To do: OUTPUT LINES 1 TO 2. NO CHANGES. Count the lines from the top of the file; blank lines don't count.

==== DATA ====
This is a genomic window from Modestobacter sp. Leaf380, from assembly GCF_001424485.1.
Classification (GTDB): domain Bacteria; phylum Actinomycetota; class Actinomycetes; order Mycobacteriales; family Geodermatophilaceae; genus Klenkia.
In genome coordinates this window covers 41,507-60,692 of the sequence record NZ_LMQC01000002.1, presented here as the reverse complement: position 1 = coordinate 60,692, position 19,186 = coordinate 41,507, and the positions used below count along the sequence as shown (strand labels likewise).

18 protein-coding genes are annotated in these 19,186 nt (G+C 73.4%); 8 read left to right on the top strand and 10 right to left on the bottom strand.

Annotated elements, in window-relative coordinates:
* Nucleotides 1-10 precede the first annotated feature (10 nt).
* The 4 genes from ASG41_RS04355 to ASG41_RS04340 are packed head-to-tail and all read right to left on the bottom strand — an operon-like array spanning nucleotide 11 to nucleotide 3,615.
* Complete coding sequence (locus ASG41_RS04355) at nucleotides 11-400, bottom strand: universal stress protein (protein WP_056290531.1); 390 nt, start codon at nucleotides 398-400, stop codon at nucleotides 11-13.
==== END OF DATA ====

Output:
This is a genomic window from Modestobacter sp. Leaf380, from assembly GCF_001424485.1.
Classification (GTDB): domain Bacteria; phylum Actinomycetota; class Actinomycetes; order Mycobacteriales; family Geodermatophilaceae; genus Klenkia.